Only by focusing on the 4G LTE present can telcos master the 5G future, Dimitris Mavrakis, research director at ABI Research, told Telco Transformation in an interview.
In April, ABI Research released its Telco Cloud Framework and Deployment Roadmaps report. In the accompanying announcement, ABI predicted: "large-scale telco cloud deployments will reach global critical mass after 2020, in parallel with the deployment for 5G." The report further states that now through 2022 represents a "pivotal" time for telco cloud deployments -- a timeline that reflects the anticipated development of 5G standards.
To discuss the ongoing implications for the telecom industry of ABI's research and predictions, Telco Transformation reached out to Mavrakis for a Q&A series (lightly edited for clarity and length.) Here, in part one, Mavrakis discusses how the evolution of the market and demands for network packet-core impact and implicate both telco cloud transformation and the network operational transformation from 4G LTE to 5G. He also offers his own advice for telcos and their CIOs and CTOs in gearing up for 5G.
In part two, look for Mavrakis to address the debates, obstacles and risks that surround 5G and cloud transformation.
Telco Transformation: What are the key things for a telco CIO to know about preparing for 5G?
Dimitris Mavrakis: 5G brings many new things to the table. Obviously, technology is just one aspect.
From a CIO perspective, things that 5G will need include a much faster network and also much faster reaction times to the market. So the CIOs -- and the CTOs, as well -- will need to prepare their market systems, and also their core networks, for 5G. And this is why we say that for the telco cloud deployments, 5G will be the catalyst that will really accelerate the need for telco clouds because, simply put, you cannot deploy 5G systems with traditional technology. Well, you can, but it would be too expensive.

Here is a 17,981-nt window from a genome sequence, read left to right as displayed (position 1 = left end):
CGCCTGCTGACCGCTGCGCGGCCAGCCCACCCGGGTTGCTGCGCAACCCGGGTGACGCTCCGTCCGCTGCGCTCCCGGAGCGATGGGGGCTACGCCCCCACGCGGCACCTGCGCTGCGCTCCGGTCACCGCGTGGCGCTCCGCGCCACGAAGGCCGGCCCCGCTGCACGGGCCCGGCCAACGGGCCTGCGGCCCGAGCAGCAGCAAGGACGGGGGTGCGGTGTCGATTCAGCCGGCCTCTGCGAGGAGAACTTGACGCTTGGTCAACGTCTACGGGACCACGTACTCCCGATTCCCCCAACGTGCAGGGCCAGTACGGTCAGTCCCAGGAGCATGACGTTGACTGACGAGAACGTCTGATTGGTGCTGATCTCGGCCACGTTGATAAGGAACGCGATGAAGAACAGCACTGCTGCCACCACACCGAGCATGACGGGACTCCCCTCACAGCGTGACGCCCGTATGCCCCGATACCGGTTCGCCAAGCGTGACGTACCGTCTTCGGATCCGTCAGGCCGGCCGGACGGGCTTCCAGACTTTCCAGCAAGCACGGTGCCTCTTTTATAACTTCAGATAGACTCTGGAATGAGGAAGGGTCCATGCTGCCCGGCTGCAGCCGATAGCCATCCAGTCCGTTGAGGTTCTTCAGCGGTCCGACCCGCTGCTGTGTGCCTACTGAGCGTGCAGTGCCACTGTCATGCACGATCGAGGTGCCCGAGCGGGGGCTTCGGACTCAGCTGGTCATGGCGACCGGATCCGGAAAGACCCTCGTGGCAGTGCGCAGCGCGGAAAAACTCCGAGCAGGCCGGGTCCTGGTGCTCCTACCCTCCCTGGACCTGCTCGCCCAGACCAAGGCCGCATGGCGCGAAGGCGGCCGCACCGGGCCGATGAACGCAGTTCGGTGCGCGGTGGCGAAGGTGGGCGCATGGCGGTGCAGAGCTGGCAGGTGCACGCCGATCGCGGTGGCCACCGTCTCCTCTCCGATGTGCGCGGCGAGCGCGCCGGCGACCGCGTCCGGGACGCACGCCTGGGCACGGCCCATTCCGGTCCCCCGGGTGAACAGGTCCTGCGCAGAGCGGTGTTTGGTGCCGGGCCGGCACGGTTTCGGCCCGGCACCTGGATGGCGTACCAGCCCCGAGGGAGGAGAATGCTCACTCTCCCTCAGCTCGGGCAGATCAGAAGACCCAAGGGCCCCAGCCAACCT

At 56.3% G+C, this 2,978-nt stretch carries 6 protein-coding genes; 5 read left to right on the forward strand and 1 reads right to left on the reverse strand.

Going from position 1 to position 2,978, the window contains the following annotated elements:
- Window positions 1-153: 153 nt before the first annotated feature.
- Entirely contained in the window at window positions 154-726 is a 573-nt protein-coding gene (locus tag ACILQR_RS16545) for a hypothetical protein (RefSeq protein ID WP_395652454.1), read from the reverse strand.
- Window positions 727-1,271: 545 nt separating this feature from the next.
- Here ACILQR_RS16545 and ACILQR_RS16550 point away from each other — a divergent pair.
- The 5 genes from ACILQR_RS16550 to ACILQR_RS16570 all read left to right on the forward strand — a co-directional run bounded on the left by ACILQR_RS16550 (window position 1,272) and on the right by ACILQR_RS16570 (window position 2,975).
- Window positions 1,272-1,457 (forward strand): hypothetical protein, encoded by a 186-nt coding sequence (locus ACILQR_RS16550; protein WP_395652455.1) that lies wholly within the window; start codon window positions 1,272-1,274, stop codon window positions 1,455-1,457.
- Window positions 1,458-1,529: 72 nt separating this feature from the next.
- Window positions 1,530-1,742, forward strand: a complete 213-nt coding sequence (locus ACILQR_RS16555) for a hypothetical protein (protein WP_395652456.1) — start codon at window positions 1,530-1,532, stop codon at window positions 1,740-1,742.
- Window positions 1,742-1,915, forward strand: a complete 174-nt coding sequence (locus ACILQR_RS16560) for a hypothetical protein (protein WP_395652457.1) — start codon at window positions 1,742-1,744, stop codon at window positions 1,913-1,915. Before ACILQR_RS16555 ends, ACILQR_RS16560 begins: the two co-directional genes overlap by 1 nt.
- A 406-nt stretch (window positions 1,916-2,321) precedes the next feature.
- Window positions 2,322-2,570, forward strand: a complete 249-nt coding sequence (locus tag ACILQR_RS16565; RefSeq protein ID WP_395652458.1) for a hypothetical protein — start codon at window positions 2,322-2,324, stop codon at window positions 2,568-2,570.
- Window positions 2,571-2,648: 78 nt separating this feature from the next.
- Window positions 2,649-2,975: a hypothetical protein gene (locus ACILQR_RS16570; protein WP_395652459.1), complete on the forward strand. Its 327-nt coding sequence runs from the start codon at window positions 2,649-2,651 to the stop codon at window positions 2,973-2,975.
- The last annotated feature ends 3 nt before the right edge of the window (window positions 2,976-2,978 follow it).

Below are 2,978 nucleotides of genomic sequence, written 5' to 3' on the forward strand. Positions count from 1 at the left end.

TT: So because of the evolution of core network demands, will this lead to a rise in virtualized evolved packet core (vEPC)? What's the vEPC market like presently?
DM: The market presently is not growing rapidly because most 4G LTE deployments have been completed. They are complete so there's not a lot of growth in this market. However, initial 5G networks will be anchored in LTE packet core EPC, This is what we call non-standalone access (NSA) for 5G. So area 5G systems for mobile broadband will be using an LTE packet core, and that will drive some incremental upgrades of EPC.
But after 2020, we expect there will be a lot of deployments of Next-Generation Core (NG Core), which is the fully fledged 5G core network. And in a few years' time after that -- perhaps three, or four, or five years -- we expect NG Core investments to overtake EPC investments. But, on the other hand, there is still a lot of value in LTE. Now, we have gigabit LTE and higher-order LTE categories, so five years perhaps is a moderate time frame for Next-Generation Core overtaking EPC, but you never know.
TT: Since ABI Research's Telco Cloud Framework and Deployment Roadmaps report was released in April, has anything changed in the market?
DM: No. Not much. Because the challenge of implementing telco cloud is not the technology; it is the operational or the cultural inertia of telcos and of service providers -- and that cannot change within six months, as you know, or even one year or two years. And that's why most NG Core deployments will be greenfield. They will start from scratch, where telcos start to implement new business models.